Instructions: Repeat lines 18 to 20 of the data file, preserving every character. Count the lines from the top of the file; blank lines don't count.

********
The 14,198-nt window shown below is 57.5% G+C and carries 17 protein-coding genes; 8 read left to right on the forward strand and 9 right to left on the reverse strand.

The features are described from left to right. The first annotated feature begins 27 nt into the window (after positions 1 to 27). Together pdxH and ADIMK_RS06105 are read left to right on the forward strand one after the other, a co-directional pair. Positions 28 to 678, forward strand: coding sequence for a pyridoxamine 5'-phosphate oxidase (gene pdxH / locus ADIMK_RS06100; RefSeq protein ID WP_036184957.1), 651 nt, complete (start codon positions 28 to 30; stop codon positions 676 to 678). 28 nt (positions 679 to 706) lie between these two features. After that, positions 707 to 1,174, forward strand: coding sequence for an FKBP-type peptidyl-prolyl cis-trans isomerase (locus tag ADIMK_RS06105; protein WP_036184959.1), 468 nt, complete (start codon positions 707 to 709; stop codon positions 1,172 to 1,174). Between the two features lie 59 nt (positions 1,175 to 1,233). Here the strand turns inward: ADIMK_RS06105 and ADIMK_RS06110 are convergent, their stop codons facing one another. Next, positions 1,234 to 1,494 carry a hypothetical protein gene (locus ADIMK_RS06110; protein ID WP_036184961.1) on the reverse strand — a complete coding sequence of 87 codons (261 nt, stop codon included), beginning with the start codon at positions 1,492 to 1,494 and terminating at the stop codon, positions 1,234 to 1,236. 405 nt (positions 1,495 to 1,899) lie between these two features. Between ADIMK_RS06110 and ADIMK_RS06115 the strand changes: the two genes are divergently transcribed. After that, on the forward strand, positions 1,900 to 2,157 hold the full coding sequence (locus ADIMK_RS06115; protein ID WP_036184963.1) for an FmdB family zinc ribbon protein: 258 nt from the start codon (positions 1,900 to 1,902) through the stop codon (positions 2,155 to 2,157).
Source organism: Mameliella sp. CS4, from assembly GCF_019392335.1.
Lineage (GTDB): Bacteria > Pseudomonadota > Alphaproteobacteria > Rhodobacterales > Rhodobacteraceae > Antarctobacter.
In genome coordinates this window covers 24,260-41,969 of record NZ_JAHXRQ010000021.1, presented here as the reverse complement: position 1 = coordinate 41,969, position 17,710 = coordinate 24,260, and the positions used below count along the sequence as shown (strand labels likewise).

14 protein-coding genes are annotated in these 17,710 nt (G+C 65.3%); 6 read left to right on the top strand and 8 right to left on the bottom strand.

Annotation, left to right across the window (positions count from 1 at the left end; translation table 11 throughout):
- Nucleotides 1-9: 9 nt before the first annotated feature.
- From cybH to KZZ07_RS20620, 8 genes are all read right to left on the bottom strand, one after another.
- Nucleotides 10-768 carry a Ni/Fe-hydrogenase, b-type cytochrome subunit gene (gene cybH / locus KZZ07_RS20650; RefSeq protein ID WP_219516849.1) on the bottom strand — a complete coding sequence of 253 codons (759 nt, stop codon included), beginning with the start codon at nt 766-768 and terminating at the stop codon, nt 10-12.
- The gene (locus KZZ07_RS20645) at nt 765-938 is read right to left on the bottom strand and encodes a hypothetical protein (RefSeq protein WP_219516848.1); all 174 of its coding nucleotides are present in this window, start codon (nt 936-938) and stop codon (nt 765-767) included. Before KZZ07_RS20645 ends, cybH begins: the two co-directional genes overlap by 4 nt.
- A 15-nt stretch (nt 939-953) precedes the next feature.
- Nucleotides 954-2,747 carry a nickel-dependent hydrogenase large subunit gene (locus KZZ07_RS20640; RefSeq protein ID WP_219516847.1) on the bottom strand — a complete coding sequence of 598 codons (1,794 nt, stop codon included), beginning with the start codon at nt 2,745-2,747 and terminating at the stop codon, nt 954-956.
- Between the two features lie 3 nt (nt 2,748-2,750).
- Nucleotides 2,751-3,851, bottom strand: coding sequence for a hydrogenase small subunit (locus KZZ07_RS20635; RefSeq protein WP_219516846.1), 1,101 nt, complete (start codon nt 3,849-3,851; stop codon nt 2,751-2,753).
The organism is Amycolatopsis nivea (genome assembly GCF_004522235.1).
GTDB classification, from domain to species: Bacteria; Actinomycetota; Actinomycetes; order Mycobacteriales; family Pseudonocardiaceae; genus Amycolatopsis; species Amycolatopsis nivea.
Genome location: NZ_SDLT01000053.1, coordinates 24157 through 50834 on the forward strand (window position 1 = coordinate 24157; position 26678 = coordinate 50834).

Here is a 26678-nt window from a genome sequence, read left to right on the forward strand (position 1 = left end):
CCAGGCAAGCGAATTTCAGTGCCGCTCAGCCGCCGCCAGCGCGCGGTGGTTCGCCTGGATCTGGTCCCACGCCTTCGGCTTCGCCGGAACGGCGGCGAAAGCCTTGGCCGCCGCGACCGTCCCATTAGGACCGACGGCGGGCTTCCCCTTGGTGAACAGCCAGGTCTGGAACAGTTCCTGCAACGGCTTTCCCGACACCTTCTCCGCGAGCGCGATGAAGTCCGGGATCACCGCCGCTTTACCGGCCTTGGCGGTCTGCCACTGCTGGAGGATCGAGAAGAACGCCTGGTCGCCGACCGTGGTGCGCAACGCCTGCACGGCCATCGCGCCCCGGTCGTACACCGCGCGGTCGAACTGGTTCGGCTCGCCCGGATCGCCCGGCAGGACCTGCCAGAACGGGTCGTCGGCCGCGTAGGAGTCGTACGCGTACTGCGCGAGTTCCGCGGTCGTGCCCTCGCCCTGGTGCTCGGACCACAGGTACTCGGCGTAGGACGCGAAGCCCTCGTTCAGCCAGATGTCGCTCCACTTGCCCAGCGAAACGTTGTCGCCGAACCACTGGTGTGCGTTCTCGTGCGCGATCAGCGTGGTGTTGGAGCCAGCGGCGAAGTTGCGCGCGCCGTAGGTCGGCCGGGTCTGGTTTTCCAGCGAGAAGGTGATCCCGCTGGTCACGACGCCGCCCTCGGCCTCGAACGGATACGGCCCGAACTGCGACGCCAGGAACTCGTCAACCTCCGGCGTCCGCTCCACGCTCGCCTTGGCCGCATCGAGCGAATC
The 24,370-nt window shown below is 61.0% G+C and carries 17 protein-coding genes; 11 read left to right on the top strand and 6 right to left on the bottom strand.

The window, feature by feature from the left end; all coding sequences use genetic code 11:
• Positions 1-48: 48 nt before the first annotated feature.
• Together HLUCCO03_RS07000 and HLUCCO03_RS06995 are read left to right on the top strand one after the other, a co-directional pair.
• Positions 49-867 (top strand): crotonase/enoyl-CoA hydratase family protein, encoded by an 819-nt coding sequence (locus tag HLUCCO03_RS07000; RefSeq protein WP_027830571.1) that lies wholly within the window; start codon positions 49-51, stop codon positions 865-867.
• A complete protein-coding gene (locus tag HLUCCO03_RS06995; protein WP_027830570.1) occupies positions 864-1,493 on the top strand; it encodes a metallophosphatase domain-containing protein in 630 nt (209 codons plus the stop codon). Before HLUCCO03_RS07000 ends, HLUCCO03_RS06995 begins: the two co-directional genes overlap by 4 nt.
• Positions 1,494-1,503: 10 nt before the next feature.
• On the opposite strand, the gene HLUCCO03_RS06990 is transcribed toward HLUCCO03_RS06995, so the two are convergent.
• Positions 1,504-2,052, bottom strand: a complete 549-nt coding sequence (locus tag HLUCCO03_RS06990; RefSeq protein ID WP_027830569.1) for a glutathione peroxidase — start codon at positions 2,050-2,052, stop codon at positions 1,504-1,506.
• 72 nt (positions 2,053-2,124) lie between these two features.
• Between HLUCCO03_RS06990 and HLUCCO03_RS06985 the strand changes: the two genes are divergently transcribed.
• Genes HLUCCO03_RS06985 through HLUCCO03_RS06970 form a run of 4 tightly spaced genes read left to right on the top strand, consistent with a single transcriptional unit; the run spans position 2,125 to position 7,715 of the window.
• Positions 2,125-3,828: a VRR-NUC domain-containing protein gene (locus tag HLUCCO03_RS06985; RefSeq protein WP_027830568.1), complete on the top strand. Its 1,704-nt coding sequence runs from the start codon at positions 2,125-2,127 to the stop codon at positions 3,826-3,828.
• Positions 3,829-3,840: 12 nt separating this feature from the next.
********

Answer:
Genome location: NZ_SDLT01000053.1, coordinates 24157 through 50834 on the forward strand (window position 1 = coordinate 24157; position 26678 = coordinate 50834).

Here is a 26678-nt window from a genome sequence, read left to right on the forward strand (position 1 = left end):
CCAGGCAAGCGAATTTCAGTGCCGCTCAGCCGCCGCCAGCGCGCGGTGGTTCGCCTGGATCTGGTCCCACGCCTTCGGCTTCGCCGGAACGGCGGCGAAAGCCTTGGCCGCCGCGACCGTCCCATTAGGACCGACGGCGGGCTTCCCCTTGGTGAACAGCCAGGTCTGGAACAGTTCCTGCAACGGCTTTCCCGACACCTTCTCCGCGAGCGCGATGAAGTCCGGGATCACCGCCGCTTTACCGGCCTTGGCGGTCTGCCACTGCTGGAGGATCGAGAAGAACGCCTGGTCGCCGACCGTGGTGCGCAACGCCTGCACGGCCATCGCGCCCCGGTCGTACACCGCGCGGTCGAACTGGTTCGGCTCGCCCGGATCGCCCGGCAGGACCTGCCAGAACGGGTCGTCGGCCGCGTAGGAGTCGTACGCGTACTGCGCGAGTTCCGCGGTCGTGCCCTCGCCCTGGTGCTCGGACCACAGGTACTCGGCGTAGGACGCGAAGCCCTCGTTCAGCCAGATGTCGCTCCACTTGCCCAGCGAAACGTTGTCGCCGAACCACTGGTGTGCGTTCTCGTGCGCGATCAGCGTGGTGTTGGAGCCAGCGGCGAAGTTGCGCGCGCCGTAGGTCGGCCGGGTCTGGTTTTCCAGCGAGAAGGTGATCCCGCTGGTCACGACGCCGCCCTCGGCCTCGAACGGATACGGCCCGAACTGCGACGCCAGGAACTCGTCAACCTCCGGCGTCCGCTCCACGCTCGCCTTGGCCGCATCGAGCGAATC